to be a prominent factor in deciding Cp of a wind turbine. In this regard, is opti-
mized for the maximum e ciency of the turbine. E ect of rotor diameter on Cp has
also been a part of this study. Furthermore, the blade and tower wakes at low and
high Reynolds numbers and their e ects on Cp has also been the area of concern in
the present study. In addition, present study elucidates the e ect of solidity on Cp of
a VAWT.
1.2 Previous Related Studies
1.2.1 VAWT
The research on VAWT aerodynamics began with the stream tube momentum
model and vortex model. There are many factors that a ect the propulsive perfor-
mance of an airfoil like angle of attack, tip speed ratio, thickness, symmetricity of
an airfoil, lift and drag coe cient. While designing a quasisteady model of an airfoil
these factors were not taken into consideration hence the model did not come out to
be a more practical model. Therefore, studies of
apping and plunging airfoil, mainly
by Sane et al. (2002), Lee et al. (2006) and Shyy et al. (2009) came into existence
where the forces acting due to the unsteady motion of a wing were calculated.
Guerri et al. (2007) and Chen and Zhou (2009) both analyzed the
ow around
a rotating VAWT by using Reynolds Averaged Navier Stokes (RANS) solver in 2-D
simulation. PISO discretization scheme with SST K-! model was used to get the
ow details near the wall of the blades. Sliding mesh technique was used to make
a moving mesh. NACA 0018 airfoil type was chosen for both the studies. Grid was
split into moving and rotary part. Guerri et al. (2007) calculated the horizontal
3
and vertical component of the forces acting on the airfoil to determine the value of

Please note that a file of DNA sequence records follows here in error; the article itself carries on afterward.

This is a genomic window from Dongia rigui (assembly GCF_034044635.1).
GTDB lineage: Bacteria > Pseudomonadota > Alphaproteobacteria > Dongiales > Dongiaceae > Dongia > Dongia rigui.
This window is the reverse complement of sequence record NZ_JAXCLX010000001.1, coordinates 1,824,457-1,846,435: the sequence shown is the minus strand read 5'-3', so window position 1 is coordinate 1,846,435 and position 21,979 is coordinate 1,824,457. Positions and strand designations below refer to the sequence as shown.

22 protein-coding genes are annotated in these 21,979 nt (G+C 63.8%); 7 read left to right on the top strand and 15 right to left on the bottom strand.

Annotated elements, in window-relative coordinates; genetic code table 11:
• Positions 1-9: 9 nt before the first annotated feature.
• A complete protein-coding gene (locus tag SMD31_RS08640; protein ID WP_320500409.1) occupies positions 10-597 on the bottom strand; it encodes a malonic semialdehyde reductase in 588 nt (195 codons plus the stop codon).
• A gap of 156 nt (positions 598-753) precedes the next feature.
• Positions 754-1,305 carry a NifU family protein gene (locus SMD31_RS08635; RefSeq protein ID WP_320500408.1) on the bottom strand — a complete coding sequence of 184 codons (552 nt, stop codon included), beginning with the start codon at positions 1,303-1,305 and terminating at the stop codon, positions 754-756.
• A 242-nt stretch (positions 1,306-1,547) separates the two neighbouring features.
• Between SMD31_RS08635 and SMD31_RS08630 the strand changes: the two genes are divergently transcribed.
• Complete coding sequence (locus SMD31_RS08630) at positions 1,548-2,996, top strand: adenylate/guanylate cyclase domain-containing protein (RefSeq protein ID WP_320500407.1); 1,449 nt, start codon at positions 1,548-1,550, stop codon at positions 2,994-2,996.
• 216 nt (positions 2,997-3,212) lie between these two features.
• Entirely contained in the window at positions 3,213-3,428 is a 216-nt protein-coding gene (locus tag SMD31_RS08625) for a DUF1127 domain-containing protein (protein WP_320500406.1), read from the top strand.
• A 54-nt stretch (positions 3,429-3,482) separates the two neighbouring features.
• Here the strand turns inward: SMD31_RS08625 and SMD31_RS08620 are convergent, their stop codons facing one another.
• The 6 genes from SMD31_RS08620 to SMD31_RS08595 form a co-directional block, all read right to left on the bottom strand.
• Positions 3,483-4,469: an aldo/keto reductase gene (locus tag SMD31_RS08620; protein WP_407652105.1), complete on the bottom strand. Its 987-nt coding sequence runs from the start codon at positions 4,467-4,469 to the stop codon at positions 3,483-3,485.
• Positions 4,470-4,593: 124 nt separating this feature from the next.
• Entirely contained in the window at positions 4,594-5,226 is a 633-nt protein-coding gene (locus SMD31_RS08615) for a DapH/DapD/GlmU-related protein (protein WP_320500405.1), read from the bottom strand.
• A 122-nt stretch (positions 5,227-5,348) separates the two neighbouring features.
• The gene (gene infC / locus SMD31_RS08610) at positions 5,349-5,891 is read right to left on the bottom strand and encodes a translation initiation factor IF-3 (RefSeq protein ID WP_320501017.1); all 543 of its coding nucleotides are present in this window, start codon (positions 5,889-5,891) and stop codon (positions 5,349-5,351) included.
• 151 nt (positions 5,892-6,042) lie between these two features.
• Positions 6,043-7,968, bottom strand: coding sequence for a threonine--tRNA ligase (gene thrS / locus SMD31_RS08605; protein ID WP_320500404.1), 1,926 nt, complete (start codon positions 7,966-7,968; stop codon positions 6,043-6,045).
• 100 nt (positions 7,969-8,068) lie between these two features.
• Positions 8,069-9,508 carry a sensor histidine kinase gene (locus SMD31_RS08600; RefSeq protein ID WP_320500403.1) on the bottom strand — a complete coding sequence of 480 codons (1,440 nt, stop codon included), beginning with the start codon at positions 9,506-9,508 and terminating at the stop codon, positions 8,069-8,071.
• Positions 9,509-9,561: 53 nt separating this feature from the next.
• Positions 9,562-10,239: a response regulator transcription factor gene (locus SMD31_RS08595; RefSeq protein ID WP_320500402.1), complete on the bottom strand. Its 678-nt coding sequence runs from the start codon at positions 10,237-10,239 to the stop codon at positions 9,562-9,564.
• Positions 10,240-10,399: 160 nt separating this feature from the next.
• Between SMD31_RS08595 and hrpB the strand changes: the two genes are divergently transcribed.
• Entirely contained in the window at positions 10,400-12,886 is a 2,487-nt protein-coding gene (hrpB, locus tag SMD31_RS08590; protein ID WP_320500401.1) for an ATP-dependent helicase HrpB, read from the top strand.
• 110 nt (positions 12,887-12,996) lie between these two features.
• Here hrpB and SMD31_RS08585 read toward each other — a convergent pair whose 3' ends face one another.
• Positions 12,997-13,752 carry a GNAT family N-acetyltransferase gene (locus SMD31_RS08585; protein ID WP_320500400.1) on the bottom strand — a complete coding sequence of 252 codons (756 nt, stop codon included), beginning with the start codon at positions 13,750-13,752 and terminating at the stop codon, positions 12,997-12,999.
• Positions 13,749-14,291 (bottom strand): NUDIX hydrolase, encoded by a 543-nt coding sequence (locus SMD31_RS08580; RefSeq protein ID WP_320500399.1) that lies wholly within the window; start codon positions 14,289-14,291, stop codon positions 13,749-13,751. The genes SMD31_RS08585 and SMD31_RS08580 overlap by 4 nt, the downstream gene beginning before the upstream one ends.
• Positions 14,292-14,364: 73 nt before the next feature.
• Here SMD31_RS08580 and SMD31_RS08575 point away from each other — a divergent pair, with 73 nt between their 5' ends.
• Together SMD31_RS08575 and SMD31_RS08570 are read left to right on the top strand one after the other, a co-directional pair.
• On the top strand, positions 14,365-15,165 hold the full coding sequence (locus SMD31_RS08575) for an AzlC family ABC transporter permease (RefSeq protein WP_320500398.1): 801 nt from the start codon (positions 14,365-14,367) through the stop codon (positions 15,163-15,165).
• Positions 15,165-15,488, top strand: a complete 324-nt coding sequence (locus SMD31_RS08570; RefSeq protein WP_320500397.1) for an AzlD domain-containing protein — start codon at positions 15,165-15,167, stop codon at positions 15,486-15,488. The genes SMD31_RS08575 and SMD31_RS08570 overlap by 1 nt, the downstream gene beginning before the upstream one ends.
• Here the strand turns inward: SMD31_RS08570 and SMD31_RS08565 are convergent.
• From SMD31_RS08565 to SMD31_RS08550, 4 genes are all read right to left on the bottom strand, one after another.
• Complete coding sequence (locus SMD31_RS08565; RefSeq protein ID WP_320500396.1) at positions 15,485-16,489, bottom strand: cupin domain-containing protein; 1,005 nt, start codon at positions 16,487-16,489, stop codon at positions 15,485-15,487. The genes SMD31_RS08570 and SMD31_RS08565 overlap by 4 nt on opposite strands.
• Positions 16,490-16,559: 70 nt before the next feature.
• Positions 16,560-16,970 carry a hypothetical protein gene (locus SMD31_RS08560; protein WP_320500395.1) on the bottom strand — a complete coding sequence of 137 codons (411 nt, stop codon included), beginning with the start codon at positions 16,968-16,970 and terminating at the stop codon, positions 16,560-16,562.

the total torque generated by VAWT whereas Chen and Zhou (2009) reported the
coe cient of moment. Moment coe cient of an airfoil is calculated by the following
formula:
Cm = Tmean/0.5 AV 2R (1.1)
Chen also investigated the e ect of pitch angle on VAWT aerodynamic perfor-
mance and obtained an optimum range of pitch angle which would give maximum
power output keeping tip speed ratio constant. Figure 1.7 shows the variation of Cp
with pitch angles. Guerri et al. (2007) analyzed the in
uence of tip speed ratio on
the aerodynamic performance of VAWT and also showed that the resulting value of
Cp obtained with RANS simulations is more accurate as the same Cp can be achieved
at relatively lower value of than obtained with the Multiple Stream Tube theory.
He also found that the computed force and torque vary periodically as a function of
angle of rotation .
Howell et al. (2009) and Claessens (2006) performed experimental and computa-
tional studies on 2-D and 3-D models at di erent Reynolds numbers. He obtained 3-D
computational results in a good agreement with the experiments. E ect of surface
roughness was also taken into consideration. It was concluded that 2-D CFD results
are always higher than 3-D CFD results and this is because of the presence of end tip
vortices which causes circulation in real wind turbine. In case of 2-D, losses due to the
end tip vortices and rotor arm are ignored. Periodic pattern of coe cient of moment
was also observed with three cycles per revolution. Claessens (2006) studied the ef-
fect of Reynolds number, airfoil thickness and tip speed ratio on NACA 0012, NACA
0015, NACA 0018, and NACA 0021. Figure 1.8 by Kirke and Lazauskas (1991) shows
the in
uence of airfoil thickness on the turbine performance at Re = 200000.
Tang et al. (2007) studied the e ect of structural
exibility of airfoils on the
4
uid
ow pattern around the VAWT. They found that structural
exibility causes
pitching and heaving motion to an airfoil when it comes to the e ect of aerodynamic
forces. This leads to signi cant changes in lift and thrust generation as explained